How to Make the Perfect Hard Boiled Eggs

Use Chef Jo Lusted's foolproof method, and you'll have perfect eggs every time!


1. Place eggs into pot in a single layer; do not stack or they won't cook evenly.

2. Cover eggs with cold water by at least one inch.

3. Bring water to a gentle boil over high heat.

4. As soon as water bubbles, remove pot from heat and turn off burner, cover pot and stand for eight minutes (10 minutes for extra firm yolks).

5. Rinse under ice cold running water or immerse in an ice bath for 10 minutes. If water gets warm in the ice bath, discard water and recover with more ice water..

6. Drain eggs.

7. Peel. To peel easily, crack fatter end of egg and peel under cold water (either in a bowl or running under a tap).

Hard-Boiled Eggs will last, in their shells, up to five days in the fridge. Store in a container, and be sure to label the container with the date you boiled your eggs to eliminate any guessing games.

FAQ Egg Questions

Why do hard-boiled eggs sometimes have that greenish-grey ring?

Overcooking is the cause of that greenish-grey layer to form around the yolk. This layer is caused by a reaction between the iron in the yolk and the sulfur in the white. Heat speeds up this reaction, so the longer your eggs cook, the greater the chance of discolouration.

Is there a trick to make peeling hard-boiled eggs easier?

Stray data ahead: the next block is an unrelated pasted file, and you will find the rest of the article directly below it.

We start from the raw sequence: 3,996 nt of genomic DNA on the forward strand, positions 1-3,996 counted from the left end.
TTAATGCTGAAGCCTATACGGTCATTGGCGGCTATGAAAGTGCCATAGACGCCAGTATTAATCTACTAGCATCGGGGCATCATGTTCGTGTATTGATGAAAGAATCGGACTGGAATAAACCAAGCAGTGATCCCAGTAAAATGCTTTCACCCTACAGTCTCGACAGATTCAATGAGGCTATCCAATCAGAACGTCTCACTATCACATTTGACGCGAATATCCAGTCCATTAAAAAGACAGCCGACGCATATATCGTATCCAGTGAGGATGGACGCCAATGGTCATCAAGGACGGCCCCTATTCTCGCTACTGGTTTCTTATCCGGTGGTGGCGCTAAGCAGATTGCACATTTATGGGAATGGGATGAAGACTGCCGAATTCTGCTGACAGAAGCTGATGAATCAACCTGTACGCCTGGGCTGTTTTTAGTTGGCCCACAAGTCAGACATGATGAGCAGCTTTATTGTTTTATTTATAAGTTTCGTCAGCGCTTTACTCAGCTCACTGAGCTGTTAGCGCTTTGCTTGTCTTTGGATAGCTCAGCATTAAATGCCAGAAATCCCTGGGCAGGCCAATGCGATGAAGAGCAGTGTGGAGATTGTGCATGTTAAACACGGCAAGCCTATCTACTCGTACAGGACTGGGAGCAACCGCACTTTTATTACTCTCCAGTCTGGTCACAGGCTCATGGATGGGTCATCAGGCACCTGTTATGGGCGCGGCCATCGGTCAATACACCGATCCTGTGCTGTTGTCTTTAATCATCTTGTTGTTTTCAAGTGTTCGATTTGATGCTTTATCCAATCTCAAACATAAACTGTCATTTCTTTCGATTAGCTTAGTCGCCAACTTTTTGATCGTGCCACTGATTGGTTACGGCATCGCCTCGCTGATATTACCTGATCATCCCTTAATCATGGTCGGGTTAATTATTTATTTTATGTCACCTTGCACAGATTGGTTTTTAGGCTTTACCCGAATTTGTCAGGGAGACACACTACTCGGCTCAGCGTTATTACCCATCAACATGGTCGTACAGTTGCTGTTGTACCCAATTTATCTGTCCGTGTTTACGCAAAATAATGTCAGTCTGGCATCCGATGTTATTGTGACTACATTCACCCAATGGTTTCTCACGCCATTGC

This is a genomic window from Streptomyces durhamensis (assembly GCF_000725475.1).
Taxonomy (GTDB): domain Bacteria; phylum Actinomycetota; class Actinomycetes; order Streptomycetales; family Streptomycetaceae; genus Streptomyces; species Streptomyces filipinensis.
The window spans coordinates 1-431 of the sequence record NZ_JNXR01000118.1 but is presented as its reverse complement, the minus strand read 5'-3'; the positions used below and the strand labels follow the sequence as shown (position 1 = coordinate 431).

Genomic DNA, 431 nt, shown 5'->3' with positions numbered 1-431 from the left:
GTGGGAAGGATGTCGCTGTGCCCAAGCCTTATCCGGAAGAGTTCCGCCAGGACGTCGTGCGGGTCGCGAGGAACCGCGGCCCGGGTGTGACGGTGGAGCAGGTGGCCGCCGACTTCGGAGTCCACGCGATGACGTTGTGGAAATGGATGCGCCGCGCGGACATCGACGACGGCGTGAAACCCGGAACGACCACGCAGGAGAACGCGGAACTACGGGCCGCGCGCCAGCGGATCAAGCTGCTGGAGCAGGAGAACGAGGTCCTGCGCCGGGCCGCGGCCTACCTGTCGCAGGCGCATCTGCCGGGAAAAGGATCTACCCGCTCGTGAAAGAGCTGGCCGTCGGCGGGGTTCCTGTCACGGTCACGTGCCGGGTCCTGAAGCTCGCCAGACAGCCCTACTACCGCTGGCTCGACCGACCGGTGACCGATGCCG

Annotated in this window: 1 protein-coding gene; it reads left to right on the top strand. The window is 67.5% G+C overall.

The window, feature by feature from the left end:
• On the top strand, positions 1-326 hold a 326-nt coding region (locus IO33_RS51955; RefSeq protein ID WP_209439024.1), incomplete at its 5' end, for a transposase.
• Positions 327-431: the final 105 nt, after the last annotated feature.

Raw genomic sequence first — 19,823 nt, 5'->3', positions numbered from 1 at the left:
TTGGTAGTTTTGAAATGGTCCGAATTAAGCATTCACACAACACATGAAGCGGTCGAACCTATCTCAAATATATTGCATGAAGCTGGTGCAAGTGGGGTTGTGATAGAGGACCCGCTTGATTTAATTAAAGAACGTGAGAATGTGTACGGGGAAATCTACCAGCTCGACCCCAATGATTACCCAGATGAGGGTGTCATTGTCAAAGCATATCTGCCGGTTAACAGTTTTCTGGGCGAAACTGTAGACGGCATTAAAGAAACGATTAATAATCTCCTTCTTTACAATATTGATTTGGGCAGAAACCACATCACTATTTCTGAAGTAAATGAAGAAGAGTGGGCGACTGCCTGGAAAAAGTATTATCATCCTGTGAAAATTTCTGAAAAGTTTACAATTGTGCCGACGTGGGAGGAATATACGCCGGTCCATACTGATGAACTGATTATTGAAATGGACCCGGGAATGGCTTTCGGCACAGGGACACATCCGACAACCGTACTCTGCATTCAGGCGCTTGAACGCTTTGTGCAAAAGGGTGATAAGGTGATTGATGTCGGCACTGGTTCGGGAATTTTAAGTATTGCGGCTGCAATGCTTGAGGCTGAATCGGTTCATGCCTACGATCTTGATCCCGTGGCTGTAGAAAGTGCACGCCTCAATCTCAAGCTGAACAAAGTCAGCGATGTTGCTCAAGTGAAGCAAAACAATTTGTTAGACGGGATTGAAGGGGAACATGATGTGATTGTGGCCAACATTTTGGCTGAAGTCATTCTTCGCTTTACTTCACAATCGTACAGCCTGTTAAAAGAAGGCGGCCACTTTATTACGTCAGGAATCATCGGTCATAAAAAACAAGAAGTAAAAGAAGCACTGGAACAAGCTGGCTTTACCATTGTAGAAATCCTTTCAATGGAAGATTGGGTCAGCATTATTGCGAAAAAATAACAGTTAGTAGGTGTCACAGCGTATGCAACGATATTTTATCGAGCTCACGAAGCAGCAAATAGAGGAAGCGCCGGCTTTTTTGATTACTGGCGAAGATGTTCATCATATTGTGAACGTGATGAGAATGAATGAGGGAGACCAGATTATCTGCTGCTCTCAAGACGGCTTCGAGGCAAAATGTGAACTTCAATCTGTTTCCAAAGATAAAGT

There are all kinds of tricks online that claim to make peeling eggs easier, like adding salt, baking soda or vinegar to the water. Jo's tested and researched them all, and none work better than plain old water. Theoretically, these additives would change the alkalinity of the water and make the shell easier to peel. In reality, eggs would have to soak in this solution for hours to really help.

Can you bake hard-boiled eggs in the oven?

There is a technique running rampant online: baking whole eggs in muffin tins in the oven, instead of boiling them in water. This method is epically terrible! Jo baked the eggs as directed in the tin; after peeling, the whites were brown in spots, the yolks cooked unevenly and ranged from runny to overcooked, and the whites were an odd gelatinous texture. Total fail.

Is it true that old eggs peel easier than fresh eggs?

Yes, eggs that have been in your fridge for a week will peel easier than farm-fresh eggs. That being said, using the foolproof method above, your fresh eggs will peel just as well.